Microsoft is expected to report earnings of 42 cents per share on revenues of $5.6 billion, according to a consensus of analysts polled by First Call/Thomson Financial. The software maker predicted lackluster growth in its last earnings call. In addition, unusually high sales reported one year ago will be hard to top, analysts said.
The Redmond, Wash.-based company will also provide a clearer picture of sales of its much-vaunted Windows 2000 operating system. Sales of the operating system, which was launched in February amid much fanfare, will be scrutinized as a key indicator of the health of not only Microsoft, but the PC industry as a whole.
Analysts will also be looking at sales of Windows and Office software to PC makers. Those sales were "sluggish" last quarter, according to David Readerman from Thomas Weisel Partners.
Last month at PC Expo, the company reported it had sold roughly 3 million copies of Windows 2000, with the majority going to companies looking to upgrade laptops and desktops. It is unclear at this point how the more lucrative server version of Windows 2000 is faring in the corporate market. Windows 2000 Server faces competition from Linux- and Unix-based operating systems.
Windows 2000 is selling at four times the volume that Windows NT 4 saw during its first quarter of sales, according to John Frederiksen, general manager of Microsoft's PC Experience group. "The server version gets deployed less rapidly" than the desktop version, Frederiksen said at PC Expo, noting that more organizations first take advantage of Windows 2000's improved hardware and power management support for notebooks.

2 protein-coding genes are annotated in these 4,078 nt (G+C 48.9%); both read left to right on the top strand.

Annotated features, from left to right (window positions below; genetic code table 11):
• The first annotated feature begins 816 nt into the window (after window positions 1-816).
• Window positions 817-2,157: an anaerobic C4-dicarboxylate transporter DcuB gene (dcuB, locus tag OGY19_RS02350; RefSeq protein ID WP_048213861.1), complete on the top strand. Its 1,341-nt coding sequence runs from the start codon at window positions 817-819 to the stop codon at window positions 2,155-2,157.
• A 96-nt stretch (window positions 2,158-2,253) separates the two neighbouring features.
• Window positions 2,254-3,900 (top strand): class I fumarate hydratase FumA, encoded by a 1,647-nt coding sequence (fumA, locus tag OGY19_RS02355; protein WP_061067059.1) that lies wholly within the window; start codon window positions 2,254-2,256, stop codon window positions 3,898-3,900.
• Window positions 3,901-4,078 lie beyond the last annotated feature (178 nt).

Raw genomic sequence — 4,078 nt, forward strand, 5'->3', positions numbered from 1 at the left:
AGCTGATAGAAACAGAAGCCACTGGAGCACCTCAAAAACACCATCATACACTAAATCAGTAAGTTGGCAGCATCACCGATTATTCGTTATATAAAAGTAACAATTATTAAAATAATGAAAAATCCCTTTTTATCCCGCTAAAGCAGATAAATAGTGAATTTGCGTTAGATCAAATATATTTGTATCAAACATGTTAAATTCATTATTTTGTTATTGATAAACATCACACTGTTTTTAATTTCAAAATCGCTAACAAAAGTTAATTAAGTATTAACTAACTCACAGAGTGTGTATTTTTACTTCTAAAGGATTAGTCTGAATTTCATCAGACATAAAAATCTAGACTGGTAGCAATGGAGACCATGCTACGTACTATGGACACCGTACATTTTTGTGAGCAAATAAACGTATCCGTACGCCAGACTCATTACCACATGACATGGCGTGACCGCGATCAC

The first service pack, or collection of bug fixes, for Windows 2000 is due sometime this week, according to sources. Many analysts expect sales of the OS to improve after the release of the service pack. However, the Data Center and higher-end versions of the server OS are targeted at e-commerce and dot-com companies, many of which have seen their valuations and cash reserves plummet in the past few months.
"We all knew there would be consolidation," Frederiksen said. "But there's lots of momentum among hosters. Applications are a huge opportunity which continues to be pretty healthy."
Still, analysts believe that Windows 2000 is too new to make much of an impact on Microsoft's bottom line.
"The transition to Windows 2000 is still early in its cycle and probably more of a challenge to desktop OS growth than an upside opportunity," Don Young, an analyst with PaineWebber, said in a research note concerning Microsoft's earnings. Young expects the server OS group to report "modest to down performance."
Retail sales of Microsoft's consumer OS, Windows 98, are typically slow during the summer, according to Lehman Brothers analyst Michael Stanek, but are "showing some signs of life." The company is set to release its next OS for home users, Windows Me, in September.
Microsoft lowered the bar for this quarter's performance in last quarter's earnings conference call, when CFO John Connors warned that slow growth in the PC industry lingering from Y2K lockdowns and component shortages would hamper the software maker's sales.
Last month, Frederiksen said that softness is over. PC sales have rebounded as component issues have been dealt with, he said. "There's a pickup in PC sales overall," he said. Connors echoed these comments in June, when he predicted that PC sales would grow at 12 to 15 percent in the next fiscal year.
Microsoft must compete against its unusually high performance last year, which was boosted by the redemption of coupons for Office 2000, according to PaineWebber's Young.
"Microsoft had its back up against the wall on several fronts in the June quarter," he said, pointing to the applications group specifically. "We are expecting this business to contract by 11 percent against this very tough compare."
Worldwide, U.S. and European markets are expected to see continued growth, according to Lehman's Stanek, while Japan "continues to be strong."